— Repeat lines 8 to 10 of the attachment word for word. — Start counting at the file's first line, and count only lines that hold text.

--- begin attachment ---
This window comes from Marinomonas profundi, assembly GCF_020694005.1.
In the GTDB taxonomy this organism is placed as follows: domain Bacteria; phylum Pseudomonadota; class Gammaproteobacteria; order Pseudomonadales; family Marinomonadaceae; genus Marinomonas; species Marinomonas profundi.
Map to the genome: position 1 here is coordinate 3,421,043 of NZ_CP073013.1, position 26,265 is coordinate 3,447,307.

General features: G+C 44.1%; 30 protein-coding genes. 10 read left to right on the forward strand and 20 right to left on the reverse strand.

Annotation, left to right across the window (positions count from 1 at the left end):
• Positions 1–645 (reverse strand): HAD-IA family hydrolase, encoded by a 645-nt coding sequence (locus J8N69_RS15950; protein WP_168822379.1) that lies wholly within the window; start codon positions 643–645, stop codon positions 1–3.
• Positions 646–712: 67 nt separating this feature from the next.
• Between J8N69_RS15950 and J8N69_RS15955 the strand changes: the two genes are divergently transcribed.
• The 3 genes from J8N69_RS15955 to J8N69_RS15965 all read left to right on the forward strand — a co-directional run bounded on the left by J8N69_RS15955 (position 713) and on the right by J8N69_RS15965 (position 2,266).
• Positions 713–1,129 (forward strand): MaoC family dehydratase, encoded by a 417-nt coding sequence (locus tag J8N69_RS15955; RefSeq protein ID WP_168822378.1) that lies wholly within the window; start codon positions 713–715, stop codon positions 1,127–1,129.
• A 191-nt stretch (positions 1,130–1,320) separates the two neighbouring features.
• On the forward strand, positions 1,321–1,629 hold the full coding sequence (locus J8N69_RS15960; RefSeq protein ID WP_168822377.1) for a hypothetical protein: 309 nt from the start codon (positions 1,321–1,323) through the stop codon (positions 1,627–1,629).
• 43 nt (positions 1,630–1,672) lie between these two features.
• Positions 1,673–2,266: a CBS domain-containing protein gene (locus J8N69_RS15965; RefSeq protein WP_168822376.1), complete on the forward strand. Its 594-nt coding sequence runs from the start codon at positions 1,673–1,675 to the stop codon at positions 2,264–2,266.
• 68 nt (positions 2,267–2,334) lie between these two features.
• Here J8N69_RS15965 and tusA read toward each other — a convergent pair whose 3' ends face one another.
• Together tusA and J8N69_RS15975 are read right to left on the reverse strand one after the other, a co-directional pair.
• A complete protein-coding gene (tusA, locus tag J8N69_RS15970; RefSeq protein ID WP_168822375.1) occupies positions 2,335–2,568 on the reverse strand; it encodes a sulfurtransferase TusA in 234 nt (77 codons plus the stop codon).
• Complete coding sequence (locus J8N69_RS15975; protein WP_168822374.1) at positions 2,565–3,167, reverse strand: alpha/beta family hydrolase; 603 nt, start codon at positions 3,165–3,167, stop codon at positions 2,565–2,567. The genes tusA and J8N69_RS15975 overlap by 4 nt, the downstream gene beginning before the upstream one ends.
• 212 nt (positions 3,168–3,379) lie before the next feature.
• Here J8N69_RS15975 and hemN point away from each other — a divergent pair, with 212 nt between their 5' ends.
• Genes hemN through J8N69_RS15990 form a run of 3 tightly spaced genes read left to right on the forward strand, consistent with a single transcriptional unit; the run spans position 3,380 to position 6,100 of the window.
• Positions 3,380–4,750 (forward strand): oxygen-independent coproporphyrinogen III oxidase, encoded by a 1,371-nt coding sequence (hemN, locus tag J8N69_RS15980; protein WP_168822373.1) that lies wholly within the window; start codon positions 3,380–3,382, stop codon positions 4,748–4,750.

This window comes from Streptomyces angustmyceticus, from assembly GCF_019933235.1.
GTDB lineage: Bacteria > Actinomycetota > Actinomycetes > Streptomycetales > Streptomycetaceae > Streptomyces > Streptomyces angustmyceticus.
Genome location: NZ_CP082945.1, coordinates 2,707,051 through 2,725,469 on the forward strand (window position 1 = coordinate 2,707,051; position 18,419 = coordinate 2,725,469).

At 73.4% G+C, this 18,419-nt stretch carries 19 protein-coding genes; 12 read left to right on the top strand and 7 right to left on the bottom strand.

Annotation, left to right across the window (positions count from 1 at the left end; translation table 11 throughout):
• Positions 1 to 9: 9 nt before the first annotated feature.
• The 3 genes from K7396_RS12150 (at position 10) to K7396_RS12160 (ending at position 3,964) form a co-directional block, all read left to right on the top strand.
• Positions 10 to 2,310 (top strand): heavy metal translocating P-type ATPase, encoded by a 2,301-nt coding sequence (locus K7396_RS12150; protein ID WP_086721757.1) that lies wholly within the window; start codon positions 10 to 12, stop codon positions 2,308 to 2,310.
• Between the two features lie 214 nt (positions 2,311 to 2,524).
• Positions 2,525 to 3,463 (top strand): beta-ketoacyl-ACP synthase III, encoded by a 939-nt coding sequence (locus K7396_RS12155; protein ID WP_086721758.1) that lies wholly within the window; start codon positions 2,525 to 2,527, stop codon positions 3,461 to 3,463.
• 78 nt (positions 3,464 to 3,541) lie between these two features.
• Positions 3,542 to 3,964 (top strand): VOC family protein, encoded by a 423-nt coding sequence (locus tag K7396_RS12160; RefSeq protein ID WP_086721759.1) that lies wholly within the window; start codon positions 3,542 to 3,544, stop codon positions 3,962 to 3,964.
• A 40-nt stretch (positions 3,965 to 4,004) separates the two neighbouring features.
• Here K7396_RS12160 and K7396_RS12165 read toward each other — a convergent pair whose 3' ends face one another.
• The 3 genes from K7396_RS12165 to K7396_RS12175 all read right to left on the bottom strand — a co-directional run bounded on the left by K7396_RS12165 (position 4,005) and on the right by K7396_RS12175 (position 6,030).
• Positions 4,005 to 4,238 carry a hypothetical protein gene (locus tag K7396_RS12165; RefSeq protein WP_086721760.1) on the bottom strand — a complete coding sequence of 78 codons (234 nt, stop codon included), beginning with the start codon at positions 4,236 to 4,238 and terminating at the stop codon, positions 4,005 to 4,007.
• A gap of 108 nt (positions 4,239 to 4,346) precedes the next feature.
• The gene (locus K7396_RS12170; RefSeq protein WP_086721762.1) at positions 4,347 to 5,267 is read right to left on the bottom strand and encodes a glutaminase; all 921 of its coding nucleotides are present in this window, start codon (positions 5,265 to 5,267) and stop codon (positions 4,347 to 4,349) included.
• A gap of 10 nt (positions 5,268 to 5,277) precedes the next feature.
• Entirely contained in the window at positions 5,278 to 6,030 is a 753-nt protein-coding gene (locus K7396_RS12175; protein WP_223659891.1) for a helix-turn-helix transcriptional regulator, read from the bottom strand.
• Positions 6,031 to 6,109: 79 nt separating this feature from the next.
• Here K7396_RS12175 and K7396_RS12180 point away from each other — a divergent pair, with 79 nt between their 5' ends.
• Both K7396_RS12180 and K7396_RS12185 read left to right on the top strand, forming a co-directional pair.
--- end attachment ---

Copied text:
• Between J8N69_RS15950 and J8N69_RS15955 the strand changes: the two genes are divergently transcribed.
• The 3 genes from J8N69_RS15955 to J8N69_RS15965 all read left to right on the forward strand — a co-directional run bounded on the left by J8N69_RS15955 (position 713) and on the right by J8N69_RS15965 (position 2,266).
• Positions 713–1,129 (forward strand): MaoC family dehydratase, encoded by a 417-nt coding sequence (locus tag J8N69_RS15955; RefSeq protein ID WP_168822378.1) that lies wholly within the window; start codon positions 713–715, stop codon positions 1,127–1,129.